Facebook has rejected an advertisement from a group criticizing the actions of Fwd.us, the political group started by Facebook chief executive Mark Zuckerberg and several other prominent members of the technology community.
CREDO Mobile, a mobile carrier that lobbies on progressive issues, has been an outspoken critic of the Keystone XL Pipeline. It has launched a campaign to protest ads funded by Zuckerberg’s lobbying group, Fwd.us, that support pipeline proponent Sen. Lindsay Graham (R-S.C.).
Fwd.us is funding the ads, which laud Graham for supporting the pipeline, through an offshoot organization called Americans for a Conservative Direction. Some political observers see the ads as a way of helping Graham retain support among conservatives even as he backs immigration reform.
CREDO Mobile has criticized Facebook, and Zuckerberg in particular, in the past and protested the executive’s fundraiser for New Jersey’s Republican governor Chris Christie. But the group has also paid Facebook to run ads for its other campaigns, and has used the social network to organize events, encourage supporters to sign petitions and to raise awareness of other campaigns.
The most recent CREDO Mobile ad shows an image of Mark Zuckerberg’s face next to the words “Hey Zuck, Pull your ads supporting Keystone XL.” The ad also uses the Obama for America logo to represent the “O” in Keystone.
The ad was rejected when CREDO tried to post it to the social network. According to an e-mail the company received from Facebook, the ad violates Facebook policies because it users Zuckerberg’s image.
Facebook policies do state that it will reject ads that contain Facebook logos, icons or trademarked images in a way that falls outside of its usage guidelines or if the advertisements incorrectly imply the social network has given its “partnership, sponsorship or endorsement” to the ad.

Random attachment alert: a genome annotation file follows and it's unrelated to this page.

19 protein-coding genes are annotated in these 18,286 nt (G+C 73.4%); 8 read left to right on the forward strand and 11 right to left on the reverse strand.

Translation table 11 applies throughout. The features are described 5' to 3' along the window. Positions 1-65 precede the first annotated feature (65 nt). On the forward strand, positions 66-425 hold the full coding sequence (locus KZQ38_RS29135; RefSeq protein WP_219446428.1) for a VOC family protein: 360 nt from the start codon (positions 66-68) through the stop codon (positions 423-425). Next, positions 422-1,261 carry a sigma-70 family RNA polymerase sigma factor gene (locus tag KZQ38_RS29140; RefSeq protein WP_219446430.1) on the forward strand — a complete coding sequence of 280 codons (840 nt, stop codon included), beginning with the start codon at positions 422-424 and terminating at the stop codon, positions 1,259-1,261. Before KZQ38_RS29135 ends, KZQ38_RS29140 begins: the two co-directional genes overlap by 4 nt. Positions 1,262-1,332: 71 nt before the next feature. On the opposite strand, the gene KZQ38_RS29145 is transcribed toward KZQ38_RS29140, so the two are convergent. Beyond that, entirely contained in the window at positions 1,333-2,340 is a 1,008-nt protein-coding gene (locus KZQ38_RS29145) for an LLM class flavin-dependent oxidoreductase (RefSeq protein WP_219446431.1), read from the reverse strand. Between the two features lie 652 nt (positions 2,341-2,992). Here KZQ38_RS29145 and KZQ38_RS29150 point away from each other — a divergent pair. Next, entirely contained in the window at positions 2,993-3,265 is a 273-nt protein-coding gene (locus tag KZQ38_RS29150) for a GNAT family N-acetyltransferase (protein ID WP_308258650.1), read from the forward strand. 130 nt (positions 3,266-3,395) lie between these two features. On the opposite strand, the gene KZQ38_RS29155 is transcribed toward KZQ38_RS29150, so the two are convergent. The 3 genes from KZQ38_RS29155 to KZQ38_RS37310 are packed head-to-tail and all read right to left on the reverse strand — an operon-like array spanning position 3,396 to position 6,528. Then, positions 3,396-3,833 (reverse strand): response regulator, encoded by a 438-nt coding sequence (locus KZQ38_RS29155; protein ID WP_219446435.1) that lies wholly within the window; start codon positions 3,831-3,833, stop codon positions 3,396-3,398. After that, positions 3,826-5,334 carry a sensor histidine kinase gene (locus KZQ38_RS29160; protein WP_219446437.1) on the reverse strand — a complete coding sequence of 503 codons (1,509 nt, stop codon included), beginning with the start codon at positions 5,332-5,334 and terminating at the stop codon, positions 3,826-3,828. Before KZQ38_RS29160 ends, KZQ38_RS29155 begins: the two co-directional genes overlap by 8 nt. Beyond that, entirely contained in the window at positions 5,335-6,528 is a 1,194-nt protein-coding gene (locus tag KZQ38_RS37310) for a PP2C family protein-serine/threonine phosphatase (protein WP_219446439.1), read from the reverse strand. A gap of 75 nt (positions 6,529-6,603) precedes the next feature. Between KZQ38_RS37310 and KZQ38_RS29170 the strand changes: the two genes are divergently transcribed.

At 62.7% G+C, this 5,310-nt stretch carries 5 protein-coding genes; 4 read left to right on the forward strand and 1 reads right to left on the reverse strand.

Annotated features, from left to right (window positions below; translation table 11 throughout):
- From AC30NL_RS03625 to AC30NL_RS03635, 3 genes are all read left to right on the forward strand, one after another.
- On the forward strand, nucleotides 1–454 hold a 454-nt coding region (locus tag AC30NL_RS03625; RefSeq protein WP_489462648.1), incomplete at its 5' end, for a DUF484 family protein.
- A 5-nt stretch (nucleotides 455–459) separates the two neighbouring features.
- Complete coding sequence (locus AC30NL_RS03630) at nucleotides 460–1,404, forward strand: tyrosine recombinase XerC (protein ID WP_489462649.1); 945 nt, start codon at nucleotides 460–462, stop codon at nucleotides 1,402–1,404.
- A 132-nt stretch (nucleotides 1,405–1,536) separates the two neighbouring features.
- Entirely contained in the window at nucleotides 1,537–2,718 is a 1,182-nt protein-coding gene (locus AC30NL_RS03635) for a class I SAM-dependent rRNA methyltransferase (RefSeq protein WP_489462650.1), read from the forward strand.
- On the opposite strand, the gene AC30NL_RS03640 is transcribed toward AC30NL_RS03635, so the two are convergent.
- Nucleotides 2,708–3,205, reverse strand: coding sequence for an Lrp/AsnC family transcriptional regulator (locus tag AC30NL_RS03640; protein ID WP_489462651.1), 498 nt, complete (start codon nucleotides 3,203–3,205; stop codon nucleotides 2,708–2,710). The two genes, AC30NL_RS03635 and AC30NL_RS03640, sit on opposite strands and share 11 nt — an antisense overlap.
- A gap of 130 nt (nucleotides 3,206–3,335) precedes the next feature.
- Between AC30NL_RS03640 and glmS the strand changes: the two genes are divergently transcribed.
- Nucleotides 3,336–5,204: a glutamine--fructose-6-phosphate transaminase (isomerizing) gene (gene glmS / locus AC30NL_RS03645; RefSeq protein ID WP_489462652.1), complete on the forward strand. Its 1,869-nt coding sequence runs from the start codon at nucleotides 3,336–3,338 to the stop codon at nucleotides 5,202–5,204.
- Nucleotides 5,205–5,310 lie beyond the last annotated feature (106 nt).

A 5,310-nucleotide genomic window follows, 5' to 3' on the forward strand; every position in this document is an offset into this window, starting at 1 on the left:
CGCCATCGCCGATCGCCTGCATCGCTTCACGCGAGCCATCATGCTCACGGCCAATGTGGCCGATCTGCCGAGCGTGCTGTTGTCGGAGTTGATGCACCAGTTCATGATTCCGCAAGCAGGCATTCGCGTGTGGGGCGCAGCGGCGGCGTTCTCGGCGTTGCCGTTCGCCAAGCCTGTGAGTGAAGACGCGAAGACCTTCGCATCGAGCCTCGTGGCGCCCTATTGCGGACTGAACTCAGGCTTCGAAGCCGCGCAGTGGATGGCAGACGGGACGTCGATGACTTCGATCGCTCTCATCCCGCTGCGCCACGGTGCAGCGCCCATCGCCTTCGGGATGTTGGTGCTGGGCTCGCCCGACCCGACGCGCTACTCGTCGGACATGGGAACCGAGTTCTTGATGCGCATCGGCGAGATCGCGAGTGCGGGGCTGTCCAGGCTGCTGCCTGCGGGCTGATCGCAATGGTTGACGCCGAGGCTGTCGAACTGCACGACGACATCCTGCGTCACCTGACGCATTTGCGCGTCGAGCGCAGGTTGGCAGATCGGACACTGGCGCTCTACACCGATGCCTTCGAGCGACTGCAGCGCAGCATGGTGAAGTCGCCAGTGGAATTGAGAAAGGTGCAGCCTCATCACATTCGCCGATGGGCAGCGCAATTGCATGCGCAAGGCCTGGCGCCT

In a statement, Facebook said it generally rejects “ads that contain Mark’s image because – not surprisingly – in our experience those ads tend to be confusing for users, and frequently misleading. Users may click on the ad thinking it is a message from Mark or from Facebook, not understanding that they are actually in an advertisement seeking to take advantage of Mark’s image.”
CREDO Mobile political director Becky Bond criticized the policy, saying that it should not apply when groups criticize Zuckerberg’s private actions outside of his role as Facebook’s chief executive officer.
Given Zuckerberg’s growing involvement in politics, Bond said, she thinks it’s ridiculous that “you can’t use Facebook ads to talk about what Mark Zuckerberg is doing.”
She said that the ad would not be as effective without Zuckerberg’s face, though the group has not tested how effective the ad would be without the image.
(The Washington Post Co. chairman and chief executive Donald E. Graham is a member of Facebook’s board of directors.)
Sign up today to receive #thecircuit, a daily roundup of the latest tech policy news from Washington and how it is shaping business, entertainment and science.